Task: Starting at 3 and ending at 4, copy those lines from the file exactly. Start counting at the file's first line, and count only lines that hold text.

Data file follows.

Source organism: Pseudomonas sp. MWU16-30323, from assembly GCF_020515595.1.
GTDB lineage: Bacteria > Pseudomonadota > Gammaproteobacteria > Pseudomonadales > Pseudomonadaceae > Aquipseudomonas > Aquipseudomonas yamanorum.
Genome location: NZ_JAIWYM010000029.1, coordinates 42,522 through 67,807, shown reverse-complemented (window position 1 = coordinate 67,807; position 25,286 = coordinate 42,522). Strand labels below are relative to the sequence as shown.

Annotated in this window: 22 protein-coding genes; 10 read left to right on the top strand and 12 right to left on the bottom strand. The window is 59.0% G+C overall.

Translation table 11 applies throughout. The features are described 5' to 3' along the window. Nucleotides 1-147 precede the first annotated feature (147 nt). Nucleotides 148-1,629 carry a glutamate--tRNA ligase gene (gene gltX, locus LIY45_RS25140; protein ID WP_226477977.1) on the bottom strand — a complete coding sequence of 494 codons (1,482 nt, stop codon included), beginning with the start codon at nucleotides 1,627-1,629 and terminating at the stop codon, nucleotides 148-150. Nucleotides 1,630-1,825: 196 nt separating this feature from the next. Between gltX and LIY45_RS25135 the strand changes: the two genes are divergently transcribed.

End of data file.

Genome location: NZ_JAIWYM010000029.1, coordinates 42,522 through 67,807, shown reverse-complemented (window position 1 = coordinate 67,807; position 25,286 = coordinate 42,522). Strand labels below are relative to the sequence as shown.

Annotated in this window: 22 protein-coding genes; 10 read left to right on the top strand and 12 right to left on the bottom strand. The window is 59.0% G+C overall.